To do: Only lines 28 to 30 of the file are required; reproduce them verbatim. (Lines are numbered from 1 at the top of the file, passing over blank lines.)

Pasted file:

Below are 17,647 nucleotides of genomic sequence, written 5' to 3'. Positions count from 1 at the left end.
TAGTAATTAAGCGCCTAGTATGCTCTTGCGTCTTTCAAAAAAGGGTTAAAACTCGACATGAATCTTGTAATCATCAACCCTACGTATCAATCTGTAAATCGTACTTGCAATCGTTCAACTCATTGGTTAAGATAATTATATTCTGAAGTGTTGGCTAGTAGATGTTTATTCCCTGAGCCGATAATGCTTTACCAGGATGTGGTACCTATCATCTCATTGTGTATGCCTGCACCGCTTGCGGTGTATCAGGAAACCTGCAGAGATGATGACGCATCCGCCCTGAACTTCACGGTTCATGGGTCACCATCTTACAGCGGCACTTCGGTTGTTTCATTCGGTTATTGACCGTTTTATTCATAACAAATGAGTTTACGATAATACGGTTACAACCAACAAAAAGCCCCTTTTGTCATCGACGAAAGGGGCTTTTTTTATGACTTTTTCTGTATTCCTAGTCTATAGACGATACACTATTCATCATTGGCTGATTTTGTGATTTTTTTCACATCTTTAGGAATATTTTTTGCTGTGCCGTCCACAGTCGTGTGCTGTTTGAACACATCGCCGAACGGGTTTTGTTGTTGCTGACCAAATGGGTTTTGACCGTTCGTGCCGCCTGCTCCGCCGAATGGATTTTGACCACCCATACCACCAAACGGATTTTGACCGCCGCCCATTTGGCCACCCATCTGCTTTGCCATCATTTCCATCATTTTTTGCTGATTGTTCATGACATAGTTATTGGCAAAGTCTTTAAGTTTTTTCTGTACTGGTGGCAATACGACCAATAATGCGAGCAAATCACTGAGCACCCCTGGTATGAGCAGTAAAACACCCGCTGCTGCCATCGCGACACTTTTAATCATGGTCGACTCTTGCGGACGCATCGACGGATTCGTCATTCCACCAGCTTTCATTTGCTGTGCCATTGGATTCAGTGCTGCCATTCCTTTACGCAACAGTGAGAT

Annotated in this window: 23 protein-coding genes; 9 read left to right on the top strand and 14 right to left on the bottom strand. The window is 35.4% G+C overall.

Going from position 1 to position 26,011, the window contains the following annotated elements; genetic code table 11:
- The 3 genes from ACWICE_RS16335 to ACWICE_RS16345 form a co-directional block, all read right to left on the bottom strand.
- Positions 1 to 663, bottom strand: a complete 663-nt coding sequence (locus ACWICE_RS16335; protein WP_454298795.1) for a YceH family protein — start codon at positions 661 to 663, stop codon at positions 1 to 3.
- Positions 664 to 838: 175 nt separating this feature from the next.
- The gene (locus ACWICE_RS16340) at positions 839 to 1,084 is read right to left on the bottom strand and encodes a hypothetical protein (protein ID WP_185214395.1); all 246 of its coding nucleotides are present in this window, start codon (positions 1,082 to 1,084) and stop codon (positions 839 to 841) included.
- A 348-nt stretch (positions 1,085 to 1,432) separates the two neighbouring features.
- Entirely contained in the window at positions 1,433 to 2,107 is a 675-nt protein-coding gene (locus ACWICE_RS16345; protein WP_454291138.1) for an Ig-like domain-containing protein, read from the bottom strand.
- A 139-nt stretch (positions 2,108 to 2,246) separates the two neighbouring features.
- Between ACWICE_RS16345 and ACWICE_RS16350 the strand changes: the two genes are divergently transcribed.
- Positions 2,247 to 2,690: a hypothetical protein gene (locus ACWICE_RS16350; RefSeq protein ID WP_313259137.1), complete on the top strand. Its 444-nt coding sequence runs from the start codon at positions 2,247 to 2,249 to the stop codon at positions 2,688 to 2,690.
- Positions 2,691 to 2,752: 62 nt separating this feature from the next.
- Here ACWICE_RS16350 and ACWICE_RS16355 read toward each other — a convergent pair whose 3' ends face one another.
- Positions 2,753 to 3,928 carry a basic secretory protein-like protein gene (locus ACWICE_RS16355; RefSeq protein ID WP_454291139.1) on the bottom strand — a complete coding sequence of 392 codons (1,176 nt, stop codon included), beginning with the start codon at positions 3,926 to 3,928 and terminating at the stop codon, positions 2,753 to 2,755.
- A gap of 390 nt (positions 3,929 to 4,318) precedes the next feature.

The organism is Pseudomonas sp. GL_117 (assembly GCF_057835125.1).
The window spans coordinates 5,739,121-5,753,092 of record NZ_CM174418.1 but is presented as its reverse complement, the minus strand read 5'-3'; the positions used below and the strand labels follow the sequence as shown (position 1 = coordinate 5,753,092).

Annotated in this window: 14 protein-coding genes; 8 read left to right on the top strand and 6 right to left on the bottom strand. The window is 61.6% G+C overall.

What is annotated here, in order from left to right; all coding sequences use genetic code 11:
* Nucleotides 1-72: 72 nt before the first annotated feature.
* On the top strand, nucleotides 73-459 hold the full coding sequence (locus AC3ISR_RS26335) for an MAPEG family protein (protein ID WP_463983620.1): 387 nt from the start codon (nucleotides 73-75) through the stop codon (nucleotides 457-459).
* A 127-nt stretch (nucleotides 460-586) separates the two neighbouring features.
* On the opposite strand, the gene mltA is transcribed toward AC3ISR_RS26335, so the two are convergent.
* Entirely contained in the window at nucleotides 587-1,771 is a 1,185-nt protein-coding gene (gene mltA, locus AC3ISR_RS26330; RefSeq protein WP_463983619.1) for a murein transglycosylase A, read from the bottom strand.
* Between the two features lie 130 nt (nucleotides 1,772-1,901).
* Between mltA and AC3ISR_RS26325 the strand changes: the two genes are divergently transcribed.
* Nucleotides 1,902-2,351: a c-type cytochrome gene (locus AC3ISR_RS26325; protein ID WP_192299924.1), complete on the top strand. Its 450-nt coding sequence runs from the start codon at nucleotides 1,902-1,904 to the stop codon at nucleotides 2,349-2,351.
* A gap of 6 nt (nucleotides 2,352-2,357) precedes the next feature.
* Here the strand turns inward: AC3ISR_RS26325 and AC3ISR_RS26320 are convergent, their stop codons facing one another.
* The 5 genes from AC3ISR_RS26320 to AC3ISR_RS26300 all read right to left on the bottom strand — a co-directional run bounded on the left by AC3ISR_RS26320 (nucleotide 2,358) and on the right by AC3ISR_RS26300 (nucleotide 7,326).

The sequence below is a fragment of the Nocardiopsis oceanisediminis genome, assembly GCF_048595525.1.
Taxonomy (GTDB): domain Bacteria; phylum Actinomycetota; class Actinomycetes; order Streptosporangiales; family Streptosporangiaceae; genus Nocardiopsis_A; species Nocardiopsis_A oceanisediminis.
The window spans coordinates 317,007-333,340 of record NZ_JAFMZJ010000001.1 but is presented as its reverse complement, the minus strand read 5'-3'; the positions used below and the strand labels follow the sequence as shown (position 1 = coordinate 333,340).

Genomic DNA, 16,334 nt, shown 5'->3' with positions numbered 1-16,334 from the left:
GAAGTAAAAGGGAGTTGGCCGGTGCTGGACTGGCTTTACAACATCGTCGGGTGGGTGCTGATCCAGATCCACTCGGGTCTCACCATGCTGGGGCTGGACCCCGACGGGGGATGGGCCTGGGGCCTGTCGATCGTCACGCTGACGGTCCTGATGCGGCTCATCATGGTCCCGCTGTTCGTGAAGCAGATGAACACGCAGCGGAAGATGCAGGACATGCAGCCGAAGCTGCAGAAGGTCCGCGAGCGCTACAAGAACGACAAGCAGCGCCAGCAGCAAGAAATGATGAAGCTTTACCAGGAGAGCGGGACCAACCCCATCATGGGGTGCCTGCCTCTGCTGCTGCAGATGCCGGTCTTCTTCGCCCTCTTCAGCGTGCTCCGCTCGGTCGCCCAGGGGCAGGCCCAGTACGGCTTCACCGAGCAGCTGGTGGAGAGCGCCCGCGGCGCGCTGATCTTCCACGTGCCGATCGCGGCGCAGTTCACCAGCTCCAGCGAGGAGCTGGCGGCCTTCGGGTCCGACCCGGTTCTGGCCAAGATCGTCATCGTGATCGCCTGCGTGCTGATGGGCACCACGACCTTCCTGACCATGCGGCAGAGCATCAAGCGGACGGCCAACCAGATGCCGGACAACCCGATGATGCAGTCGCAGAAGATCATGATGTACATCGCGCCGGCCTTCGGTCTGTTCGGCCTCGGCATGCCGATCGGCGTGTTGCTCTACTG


* Between mltA and AC3ISR_RS26325 the strand changes: the two genes are divergently transcribed.
* Nucleotides 1,902-2,351: a c-type cytochrome gene (locus AC3ISR_RS26325; protein ID WP_192299924.1), complete on the top strand. Its 450-nt coding sequence runs from the start codon at nucleotides 1,902-1,904 to the stop codon at nucleotides 2,349-2,351.
* A gap of 6 nt (nucleotides 2,352-2,357) precedes the next feature.